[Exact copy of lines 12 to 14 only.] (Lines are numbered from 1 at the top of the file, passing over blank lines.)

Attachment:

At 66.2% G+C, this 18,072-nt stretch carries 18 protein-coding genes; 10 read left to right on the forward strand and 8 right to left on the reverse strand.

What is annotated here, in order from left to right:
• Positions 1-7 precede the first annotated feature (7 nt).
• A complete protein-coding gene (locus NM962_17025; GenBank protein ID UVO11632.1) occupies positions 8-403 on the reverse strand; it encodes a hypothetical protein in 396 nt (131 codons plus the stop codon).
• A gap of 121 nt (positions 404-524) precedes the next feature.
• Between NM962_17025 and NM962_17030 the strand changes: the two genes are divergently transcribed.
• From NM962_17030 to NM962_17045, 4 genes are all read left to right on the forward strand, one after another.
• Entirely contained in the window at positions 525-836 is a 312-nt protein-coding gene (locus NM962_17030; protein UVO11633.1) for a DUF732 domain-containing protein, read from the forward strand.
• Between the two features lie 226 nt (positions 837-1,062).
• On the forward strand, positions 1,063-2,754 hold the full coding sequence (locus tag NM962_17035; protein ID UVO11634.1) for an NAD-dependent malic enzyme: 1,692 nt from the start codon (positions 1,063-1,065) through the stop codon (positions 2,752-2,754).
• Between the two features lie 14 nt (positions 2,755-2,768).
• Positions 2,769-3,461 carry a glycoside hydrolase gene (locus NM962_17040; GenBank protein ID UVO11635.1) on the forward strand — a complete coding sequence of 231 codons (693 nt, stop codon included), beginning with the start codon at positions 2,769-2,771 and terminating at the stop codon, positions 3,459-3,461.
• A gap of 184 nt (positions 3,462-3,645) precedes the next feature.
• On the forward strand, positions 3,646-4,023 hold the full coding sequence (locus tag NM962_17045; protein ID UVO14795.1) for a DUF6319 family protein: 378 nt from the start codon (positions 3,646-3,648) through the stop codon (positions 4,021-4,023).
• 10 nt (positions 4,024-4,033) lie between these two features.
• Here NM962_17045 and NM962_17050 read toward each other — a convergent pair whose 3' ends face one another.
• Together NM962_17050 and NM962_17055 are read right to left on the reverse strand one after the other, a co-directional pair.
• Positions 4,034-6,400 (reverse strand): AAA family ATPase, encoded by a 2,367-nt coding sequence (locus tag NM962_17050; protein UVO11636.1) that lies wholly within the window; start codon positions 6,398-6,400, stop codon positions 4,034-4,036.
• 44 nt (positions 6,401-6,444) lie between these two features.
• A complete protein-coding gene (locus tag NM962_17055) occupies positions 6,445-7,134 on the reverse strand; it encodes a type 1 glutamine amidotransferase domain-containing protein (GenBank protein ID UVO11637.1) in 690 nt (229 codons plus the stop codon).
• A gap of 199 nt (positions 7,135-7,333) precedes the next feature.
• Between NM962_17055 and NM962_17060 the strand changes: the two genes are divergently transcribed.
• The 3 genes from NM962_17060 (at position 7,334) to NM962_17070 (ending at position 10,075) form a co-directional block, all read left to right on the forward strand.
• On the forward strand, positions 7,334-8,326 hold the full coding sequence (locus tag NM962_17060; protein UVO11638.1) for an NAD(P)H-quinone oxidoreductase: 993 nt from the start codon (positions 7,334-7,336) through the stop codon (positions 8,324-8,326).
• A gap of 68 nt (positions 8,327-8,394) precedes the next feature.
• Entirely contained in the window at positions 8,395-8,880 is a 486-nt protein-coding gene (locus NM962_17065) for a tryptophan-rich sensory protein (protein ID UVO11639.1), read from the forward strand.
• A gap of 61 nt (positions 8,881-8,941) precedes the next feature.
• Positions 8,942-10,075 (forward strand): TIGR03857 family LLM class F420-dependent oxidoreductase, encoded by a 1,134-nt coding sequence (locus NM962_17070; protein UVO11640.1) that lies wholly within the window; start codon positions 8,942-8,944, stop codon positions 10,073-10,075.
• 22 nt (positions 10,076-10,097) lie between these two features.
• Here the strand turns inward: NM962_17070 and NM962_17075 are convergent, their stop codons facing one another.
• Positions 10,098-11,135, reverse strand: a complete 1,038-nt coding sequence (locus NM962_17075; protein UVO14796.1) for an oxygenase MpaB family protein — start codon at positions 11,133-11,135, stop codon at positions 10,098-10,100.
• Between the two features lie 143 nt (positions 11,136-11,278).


• Positions 2,769-3,461 carry a glycoside hydrolase gene (locus NM962_17040; GenBank protein ID UVO11635.1) on the forward strand — a complete coding sequence of 231 codons (693 nt, stop codon included), beginning with the start codon at positions 2,769-2,771 and terminating at the stop codon, positions 3,459-3,461.
• A gap of 184 nt (positions 3,462-3,645) precedes the next feature.
• On the forward strand, positions 3,646-4,023 hold the full coding sequence (locus tag NM962_17045; protein ID UVO14795.1) for a DUF6319 family protein: 378 nt from the start codon (positions 3,646-3,648) through the stop codon (positions 4,021-4,023).